For example, without the comment, as the reference to method now makes
an implicit second evaluation:

unsafeFastAdd: y
   method cCode: '''
      printf("unsafeFastAdd called\n");
      // the following code may crash the VM
      return int_to_st(st_to_int(x) + st_to_int(y));
  ''' safetyLevel: #mayCrashVM.

Probably more issues I'm not thinking of, of course, like how to pass in
arguments, or mix code at different levels of deferred evaluation.
Perhaps only expressions starting with method are deferred? Anyway,
probably several possible ways to handle that, although in the end, but
perhaps a special syntax like <Code> for immediate evaluation during
compilation might be preferred over implicit evaluation or using comments.

Note however, that the pragma idea is now being generalized to be
evaluation of *arbitrary* Smalltalk code at compile time, where the code
modifies the result of the compilation.

And perhaps that is a bad thing? It might make it harder for various
tools (like refactoring browsers) to do their job.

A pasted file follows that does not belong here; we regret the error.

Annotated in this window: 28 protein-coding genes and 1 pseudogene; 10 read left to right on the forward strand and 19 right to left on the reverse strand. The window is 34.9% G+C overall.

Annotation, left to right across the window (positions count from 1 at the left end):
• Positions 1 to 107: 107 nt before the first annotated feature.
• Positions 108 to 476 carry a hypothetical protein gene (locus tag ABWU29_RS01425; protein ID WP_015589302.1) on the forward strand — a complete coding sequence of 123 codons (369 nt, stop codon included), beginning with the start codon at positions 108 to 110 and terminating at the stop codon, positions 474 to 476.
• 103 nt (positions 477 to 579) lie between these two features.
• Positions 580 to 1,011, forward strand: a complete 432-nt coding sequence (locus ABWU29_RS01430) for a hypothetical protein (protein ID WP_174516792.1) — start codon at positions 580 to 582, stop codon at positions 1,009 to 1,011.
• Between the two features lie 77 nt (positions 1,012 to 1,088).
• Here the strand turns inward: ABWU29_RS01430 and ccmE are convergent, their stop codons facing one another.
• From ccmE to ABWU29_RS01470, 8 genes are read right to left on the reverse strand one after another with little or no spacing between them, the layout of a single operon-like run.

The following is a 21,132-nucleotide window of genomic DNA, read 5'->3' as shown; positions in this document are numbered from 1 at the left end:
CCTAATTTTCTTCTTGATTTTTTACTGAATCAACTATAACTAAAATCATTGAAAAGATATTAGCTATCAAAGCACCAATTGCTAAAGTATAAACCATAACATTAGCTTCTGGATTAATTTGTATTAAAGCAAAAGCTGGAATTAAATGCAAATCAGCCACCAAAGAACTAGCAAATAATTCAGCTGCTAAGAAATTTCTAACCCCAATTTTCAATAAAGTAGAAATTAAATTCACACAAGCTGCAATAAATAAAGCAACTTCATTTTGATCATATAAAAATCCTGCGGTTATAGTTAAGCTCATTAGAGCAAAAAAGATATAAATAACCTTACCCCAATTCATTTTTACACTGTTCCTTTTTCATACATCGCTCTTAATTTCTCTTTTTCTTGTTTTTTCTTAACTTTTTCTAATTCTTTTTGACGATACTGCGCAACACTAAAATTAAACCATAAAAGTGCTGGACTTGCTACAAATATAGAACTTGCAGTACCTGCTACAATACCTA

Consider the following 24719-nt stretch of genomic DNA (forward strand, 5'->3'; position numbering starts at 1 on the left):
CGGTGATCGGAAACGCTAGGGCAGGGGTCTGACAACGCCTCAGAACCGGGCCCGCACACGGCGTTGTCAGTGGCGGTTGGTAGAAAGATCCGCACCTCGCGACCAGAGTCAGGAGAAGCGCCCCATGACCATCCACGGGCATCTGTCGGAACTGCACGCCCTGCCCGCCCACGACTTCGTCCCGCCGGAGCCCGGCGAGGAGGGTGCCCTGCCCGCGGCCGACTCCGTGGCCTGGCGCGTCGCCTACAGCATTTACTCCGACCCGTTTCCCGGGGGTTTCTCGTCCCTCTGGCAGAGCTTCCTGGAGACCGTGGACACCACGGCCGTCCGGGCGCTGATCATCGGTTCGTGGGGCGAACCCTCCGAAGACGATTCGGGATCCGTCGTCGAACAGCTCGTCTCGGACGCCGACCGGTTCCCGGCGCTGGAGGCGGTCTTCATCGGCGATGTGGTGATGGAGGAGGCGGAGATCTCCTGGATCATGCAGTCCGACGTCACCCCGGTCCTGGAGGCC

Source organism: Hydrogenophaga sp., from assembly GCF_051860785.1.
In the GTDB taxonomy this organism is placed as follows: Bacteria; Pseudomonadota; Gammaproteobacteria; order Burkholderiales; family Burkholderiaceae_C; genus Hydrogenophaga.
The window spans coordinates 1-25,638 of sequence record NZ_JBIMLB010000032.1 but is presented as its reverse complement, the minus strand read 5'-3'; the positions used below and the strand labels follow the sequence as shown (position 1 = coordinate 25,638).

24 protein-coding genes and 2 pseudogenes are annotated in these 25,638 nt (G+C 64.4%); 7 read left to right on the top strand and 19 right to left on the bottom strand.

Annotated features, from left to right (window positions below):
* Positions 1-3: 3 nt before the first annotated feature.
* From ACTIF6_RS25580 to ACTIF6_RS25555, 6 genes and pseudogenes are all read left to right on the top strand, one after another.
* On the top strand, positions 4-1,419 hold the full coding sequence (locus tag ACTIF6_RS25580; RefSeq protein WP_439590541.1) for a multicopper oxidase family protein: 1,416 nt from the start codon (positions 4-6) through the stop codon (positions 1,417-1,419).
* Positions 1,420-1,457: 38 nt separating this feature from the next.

That problem is Colin Putney discussed here:
The whole piece is worth reading in the context of this thread since he
discusses exactly making a Smalltalk scripting language, but here is the
heart of the matter, in his word from that page:

So, it would appear that we can have either a powerful language, or
powerful tools, but not both at the same time. And looking around, it’s
notable that there are no good IDEs for scripting languages, but none of
the languages that have good IDEs lend themselve to metaprogramming.

There is, of course, one exception. Smalltalk.

With Smalltalk, we have the best of both worlds. A highly dynamic
language where metaprogramming is incredibily easy, and at the same
time, a very powerful IDE. We can do this because we sidestep the whole
issue of declarative vs. imperative syntax by not having any syntax at all.

In Smalltalk, classes and methods are created by executing Smalltalk
code, just like in scripting languages. That code creates objects which
reflect the semantic elements of the program, just like in the IDEs for
compiled languages. One might say that programs in compiled languages
are primarily state, while programs in scripting languages are primarily
behavior. Smalltalk programs are object-oriented; they have both state
and behavior. The secret ingredient that makes this work is the image -
Smalltalk programs don’t have to be represented as text.

And that’s why a Smalltalk-like scripting language wouldn’t be
worthwhile. It leaves out the very thing that makes Smalltalk work so
well - the image. It would have to have syntax for creating classes -
either imperatively or declaratively. We’d end up limiting either the
language or the tools, or if we tried hard enough, both.


[There is a reference to GNU Smalltalk in the first comment. :-)]

I feel that when you take the pragma idea the whole way, you get to